Husqvarna is the oldest motorcycle company selling offroad bikes in the USA today. Founded in 1903 in the town of Husqvarna, Sweden, it started as a gun manufacturer (in fact, the Husky logo is a gun sight), but made its first production motorcycle before World War I. Husqvarna achieved fame in the mid-war years (1918-1939) for its high-tech four-stroke engines, road racers and 750cc V-twins. After WWII, they were one of the first companies to focus on motocross. Husky’s success in the offroad world was phenomenal, not only in winning races, but in selling motorcycles. Unfortunately, Husqvarna was gobbled up by a giant Swedish conglomerate that specialized in refrigerators, stoves, sewing machines and chain saws. The appliance company didn’t understand motocross, and in 1986 sold Husqvarna to the Italian-based Cagiva brand.
Cagiva has struggled over the last 20 years, unsure of how to market the now Italian-made Husqvarna motorcycles. In 2005 they banked everything on electric starting. It didn’t deliver the buzz they wanted. For 2006, the electric starter is gone in favor of less weight, more power and better suspension components.
The MXA wrecking crew liked the 2005 Husky TC450with reservations but how did we feel about the 2006 model?
Q: IS THE 2006 HUSQVARNA TC450 BETTER THAN THE ?05?
A: You bet. A makeover of these proportions wouldn’t be news on Joan Rivers, but it is significant in Husky-land.
Q: WHAT DID HUSQVARNA CHANGE ON THE 2006 TC450?
A:What didn’t they change would be an easier question to answer. The only part of the bike that is substantially unchanged is the chassisthe rest (engine, suspension, weight, starter, brakes and cosmetics) is totally new.
Q: DID HUSQVARNA FIX ALL OF THE FLAWS?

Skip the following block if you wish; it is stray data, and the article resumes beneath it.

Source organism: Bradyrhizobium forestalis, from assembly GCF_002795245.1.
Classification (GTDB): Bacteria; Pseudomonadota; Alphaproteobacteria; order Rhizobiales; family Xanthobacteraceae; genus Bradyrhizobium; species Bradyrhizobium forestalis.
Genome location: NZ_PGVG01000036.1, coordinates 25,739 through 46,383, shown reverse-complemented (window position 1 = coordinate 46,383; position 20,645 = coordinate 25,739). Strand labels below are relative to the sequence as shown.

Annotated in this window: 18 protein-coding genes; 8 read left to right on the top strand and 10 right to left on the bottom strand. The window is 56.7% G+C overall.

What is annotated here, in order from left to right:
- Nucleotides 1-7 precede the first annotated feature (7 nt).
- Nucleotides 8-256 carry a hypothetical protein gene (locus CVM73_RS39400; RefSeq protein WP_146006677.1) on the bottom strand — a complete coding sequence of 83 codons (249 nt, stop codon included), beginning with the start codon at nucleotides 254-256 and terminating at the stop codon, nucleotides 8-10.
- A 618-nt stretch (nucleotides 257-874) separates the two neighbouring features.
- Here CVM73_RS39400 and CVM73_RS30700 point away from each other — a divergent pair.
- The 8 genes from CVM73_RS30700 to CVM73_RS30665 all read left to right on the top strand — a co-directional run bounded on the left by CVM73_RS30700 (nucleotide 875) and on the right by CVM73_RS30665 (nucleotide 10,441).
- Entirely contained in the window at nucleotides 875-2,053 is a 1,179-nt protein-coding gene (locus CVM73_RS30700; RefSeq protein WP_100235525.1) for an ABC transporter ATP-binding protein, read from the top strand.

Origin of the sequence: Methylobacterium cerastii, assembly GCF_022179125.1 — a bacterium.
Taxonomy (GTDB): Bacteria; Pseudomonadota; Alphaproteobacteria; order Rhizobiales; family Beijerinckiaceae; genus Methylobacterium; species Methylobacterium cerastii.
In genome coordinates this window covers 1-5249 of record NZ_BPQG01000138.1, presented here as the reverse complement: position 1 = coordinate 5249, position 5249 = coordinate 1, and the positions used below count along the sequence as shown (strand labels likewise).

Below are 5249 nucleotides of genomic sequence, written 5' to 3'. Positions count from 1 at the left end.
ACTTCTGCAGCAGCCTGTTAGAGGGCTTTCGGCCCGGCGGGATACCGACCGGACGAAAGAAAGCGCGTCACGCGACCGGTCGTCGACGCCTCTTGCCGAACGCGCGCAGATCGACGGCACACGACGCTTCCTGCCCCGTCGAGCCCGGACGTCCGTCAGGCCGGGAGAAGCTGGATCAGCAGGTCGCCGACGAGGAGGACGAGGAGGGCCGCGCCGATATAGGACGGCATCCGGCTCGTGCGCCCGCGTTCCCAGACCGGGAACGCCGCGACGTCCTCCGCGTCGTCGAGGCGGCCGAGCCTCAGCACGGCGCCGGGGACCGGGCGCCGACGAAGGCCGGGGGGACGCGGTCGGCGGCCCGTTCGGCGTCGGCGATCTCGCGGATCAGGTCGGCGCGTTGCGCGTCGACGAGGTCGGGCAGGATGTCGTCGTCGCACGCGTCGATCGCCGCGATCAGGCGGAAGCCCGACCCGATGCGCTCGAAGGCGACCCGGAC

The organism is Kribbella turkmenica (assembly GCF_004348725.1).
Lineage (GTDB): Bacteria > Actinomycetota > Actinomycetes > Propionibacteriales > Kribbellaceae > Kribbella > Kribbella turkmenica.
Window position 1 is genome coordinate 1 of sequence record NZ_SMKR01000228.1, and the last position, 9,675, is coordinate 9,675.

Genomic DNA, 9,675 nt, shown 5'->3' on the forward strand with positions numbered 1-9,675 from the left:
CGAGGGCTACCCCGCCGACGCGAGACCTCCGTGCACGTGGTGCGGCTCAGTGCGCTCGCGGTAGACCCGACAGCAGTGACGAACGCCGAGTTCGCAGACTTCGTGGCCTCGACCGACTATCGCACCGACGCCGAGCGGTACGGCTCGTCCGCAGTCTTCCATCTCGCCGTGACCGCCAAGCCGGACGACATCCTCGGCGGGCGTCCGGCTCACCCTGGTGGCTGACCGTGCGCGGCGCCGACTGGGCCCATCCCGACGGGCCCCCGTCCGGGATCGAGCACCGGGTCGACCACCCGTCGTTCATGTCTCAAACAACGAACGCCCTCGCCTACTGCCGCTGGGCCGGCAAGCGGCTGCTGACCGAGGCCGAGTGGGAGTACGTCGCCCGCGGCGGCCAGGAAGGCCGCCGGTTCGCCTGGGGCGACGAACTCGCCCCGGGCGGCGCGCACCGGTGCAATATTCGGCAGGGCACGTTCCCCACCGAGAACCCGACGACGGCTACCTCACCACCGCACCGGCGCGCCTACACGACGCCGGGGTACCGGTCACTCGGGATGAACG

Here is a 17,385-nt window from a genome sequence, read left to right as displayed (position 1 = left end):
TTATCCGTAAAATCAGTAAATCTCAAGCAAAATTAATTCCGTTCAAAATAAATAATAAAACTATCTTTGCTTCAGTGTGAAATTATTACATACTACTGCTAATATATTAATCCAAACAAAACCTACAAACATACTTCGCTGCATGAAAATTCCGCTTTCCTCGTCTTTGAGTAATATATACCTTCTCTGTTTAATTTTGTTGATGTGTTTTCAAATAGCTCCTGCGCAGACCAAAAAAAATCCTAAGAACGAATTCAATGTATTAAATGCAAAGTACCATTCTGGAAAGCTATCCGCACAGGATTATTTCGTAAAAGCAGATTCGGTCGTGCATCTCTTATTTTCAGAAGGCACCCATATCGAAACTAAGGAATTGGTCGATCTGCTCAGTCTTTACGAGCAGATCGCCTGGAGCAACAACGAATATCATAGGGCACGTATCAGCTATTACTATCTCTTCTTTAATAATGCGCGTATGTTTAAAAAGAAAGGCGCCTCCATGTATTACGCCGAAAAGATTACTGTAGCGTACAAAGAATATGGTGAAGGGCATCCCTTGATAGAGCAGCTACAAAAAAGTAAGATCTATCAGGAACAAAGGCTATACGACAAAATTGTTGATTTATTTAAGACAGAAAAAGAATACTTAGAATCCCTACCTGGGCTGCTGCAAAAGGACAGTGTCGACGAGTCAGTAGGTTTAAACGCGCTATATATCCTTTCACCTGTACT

A: It seems a little greedy to criticize the Husqvarna engineers for not fixing every flaw for 2006, because they did yeoman duty this model year. Here are the areas that they focused on:
Forks: We hated last year’s Husqvarna forks. In fact, it is wrong to call them “last year’s forks” because they were throwbacks from five years agounfortunately attached to the 2005 TC450. No more. The wimpy 45mm Marzocchi forks have been trash-canned for 50mm, sealed-cartridge Marzocchi Shiver forks.
Shock: Last year Husky spec’ed a Sachs shock absorber. It actually turned out to be a decent piece, but there was a total lack of technical data or support for the Austrian shock. The fix? Husqvarna went with Ohlins for this year’s shock.
Brakes: Husky’s Brembo brakes are good, although the rear brake pedal adjuster is limiting. Making them better in 2006 are long-lasting and more durable brake pads.
Handlebars: Oversize, 28mm, aluminum handlebars are mounted on all-new triple clamps.
Gearing: Second gear is taller to allow the bike to carry speed farther off of the starting line. Every MXA test rider used second gear on the starting gate. It carried very far (probably because the overall gearing is too high).
Exhaust system: Awesome. The all-titanium Arrow exhaust system is a work of art. It would cost almost a grand to buy this pipe on the aftermarket. As an added plus, it is the quietest production pipe we have ever tested.
Q: WHAT CHANGE DO WE REGRET AND LOVE AT THE SAME TIME?